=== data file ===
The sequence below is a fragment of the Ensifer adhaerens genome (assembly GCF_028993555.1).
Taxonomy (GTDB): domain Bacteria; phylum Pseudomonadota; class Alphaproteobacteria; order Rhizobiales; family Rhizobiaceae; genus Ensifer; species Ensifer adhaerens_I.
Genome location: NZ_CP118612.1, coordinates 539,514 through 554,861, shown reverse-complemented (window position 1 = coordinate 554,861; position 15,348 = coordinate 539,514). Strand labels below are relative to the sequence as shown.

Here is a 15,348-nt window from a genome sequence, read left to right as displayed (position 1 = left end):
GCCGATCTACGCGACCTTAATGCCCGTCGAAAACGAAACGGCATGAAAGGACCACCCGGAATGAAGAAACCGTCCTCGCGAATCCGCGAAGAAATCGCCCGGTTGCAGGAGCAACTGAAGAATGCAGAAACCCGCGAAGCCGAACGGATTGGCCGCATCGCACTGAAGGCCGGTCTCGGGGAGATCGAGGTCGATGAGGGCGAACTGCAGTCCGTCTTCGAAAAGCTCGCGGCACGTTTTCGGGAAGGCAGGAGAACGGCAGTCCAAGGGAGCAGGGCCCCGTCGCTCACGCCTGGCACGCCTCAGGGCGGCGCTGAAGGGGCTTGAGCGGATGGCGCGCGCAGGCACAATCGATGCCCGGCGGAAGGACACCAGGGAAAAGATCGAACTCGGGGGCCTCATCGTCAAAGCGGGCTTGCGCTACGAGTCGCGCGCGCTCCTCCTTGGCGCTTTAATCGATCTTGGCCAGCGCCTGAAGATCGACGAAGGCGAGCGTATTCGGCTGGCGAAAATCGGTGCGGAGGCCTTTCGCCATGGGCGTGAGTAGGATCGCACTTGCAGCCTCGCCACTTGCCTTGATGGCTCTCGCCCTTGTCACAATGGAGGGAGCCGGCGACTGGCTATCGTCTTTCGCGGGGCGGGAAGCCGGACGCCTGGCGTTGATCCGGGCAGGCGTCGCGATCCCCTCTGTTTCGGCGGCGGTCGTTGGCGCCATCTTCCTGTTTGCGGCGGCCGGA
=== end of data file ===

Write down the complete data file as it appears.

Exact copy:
The sequence below is a fragment of the Ensifer adhaerens genome (assembly GCF_028993555.1).
Taxonomy (GTDB): domain Bacteria; phylum Pseudomonadota; class Alphaproteobacteria; order Rhizobiales; family Rhizobiaceae; genus Ensifer; species Ensifer adhaerens_I.
Genome location: NZ_CP118612.1, coordinates 539,514 through 554,861, shown reverse-complemented (window position 1 = coordinate 554,861; position 15,348 = coordinate 539,514). Strand labels below are relative to the sequence as shown.

Here is a 15,348-nt window from a genome sequence, read left to right as displayed (position 1 = left end):
GCCGATCTACGCGACCTTAATGCCCGTCGAAAACGAAACGGCATGAAAGGACCACCCGGAATGAAGAAACCGTCCTCGCGAATCCGCGAAGAAATCGCCCGGTTGCAGGAGCAACTGAAGAATGCAGAAACCCGCGAAGCCGAACGGATTGGCCGCATCGCACTGAAGGCCGGTCTCGGGGAGATCGAGGTCGATGAGGGCGAACTGCAGTCCGTCTTCGAAAAGCTCGCGGCACGTTTTCGGGAAGGCAGGAGAACGGCAGTCCAAGGGAGCAGGGCCCCGTCGCTCACGCCTGGCACGCCTCAGGGCGGCGCTGAAGGGGCTTGAGCGGATGGCGCGCGCAGGCACAATCGATGCCCGGCGGAAGGACACCAGGGAAAAGATCGAACTCGGGGGCCTCATCGTCAAAGCGGGCTTGCGCTACGAGTCGCGCGCGCTCCTCCTTGGCGCTTTAATCGATCTTGGCCAGCGCCTGAAGATCGACGAAGGCGAGCGTATTCGGCTGGCGAAAATCGGTGCGGAGGCCTTTCGCCATGGGCGTGAGTAGGATCGCACTTGCAGCCTCGCCACTTGCCTTGATGGCTCTCGCCCTTGTCACAATGGAGGGAGCCGGCGACTGGCTATCGTCTTTCGCGGGGCGGGAAGCCGGACGCCTGGCGTTGATCCGGGCAGGCGTCGCGATCCCCTCTGTTTCGGCGGCGGTCGTTGGCGCCATCTTCCTGTTTGCGGCGGCCGGA